First-time buyer relief: what does it mean and are we eligible?


Question: We got married in November and we are renting a flat. We plan to buy a house next year. About 10 years ago my husband owned a flat with his sister, which they were given by their parents. His sister bought him out after three years or so. We have heard of first-time buyer relief but don’t really know how it works. Can you explain — and can we claim it?

Answer: Stamp duty is payable on residential property costing more than £125,000. However, there is a relief for first-time buyers from stamp duty where the purchase price is no more than £500,000.

If it is over £500,000, first-time buyer relief is unavailable and the standard rate of stamp duty is payable.

When a buyer is entitled to first-time buyer relief there is no stamp duty payable on the first £300,000 of the purchase price.

Accordingly, if the property costs £300,000 or less, no stamp duty is payable.

If the purchase price exceeds £300,000 but does not exceed £500,000 then the tax is payable on the amount above £300,000 at the rate of five per cent.

The relief is only available to a buyer who intends to use the property as their only or main residence and they must not, either alone or with others, have previously acquired a major interest in a dwelling anywhere in the world.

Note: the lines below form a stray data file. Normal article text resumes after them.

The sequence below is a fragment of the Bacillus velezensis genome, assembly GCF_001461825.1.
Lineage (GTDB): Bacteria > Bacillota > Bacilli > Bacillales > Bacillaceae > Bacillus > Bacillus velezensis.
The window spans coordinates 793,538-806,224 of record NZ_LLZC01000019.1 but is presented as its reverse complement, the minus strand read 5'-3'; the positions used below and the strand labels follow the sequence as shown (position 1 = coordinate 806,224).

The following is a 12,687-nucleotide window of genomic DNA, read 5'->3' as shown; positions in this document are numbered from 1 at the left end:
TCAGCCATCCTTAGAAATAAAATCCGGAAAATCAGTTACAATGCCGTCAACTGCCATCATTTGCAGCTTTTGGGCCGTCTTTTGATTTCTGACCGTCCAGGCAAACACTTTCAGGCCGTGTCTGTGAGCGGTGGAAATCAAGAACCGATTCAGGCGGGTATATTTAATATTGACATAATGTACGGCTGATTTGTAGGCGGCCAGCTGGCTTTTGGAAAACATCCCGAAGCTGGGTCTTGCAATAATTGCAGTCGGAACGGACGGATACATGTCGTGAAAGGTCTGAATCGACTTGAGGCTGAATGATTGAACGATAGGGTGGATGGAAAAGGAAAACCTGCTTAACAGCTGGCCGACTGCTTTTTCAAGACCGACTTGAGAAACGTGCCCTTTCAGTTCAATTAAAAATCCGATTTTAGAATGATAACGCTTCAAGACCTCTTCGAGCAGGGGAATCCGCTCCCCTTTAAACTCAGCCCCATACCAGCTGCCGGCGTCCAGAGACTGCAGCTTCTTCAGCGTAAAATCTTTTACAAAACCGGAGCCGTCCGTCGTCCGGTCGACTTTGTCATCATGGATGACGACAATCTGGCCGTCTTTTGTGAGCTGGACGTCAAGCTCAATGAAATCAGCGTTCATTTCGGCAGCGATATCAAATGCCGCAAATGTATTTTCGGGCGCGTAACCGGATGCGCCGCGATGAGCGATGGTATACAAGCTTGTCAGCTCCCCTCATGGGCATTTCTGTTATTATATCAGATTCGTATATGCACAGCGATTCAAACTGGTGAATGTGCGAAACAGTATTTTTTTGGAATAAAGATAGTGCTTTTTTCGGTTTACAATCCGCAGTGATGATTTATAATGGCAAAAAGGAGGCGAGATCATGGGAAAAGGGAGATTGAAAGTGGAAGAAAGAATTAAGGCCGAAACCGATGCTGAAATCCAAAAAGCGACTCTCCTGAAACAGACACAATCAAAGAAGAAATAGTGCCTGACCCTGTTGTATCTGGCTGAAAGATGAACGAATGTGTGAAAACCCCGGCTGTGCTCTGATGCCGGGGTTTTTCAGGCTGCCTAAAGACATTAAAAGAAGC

Your husband and his sister acquired their previous property by way of a gift from their parents, so he does not qualify for first-time buyer relief.

This means you cannot claim it when you buy a property together in the future.

These answers can only be a very brief commentary on the issues raised and should not be relied on as legal advice. No liability is accepted for such reliance. If you have similar issues, you should obtain advice from a solicitor.

If you have a question for Fiona McNulty, please email legalsolutions@standard.co.uk or write to Legal Solutions, Homes & Property, Evening Standard, 2 Derry Street, W8 5EE. Questions cannot be answered individually, but we will try to feature them here. Fiona McNulty is a solicitor specialising in residential property

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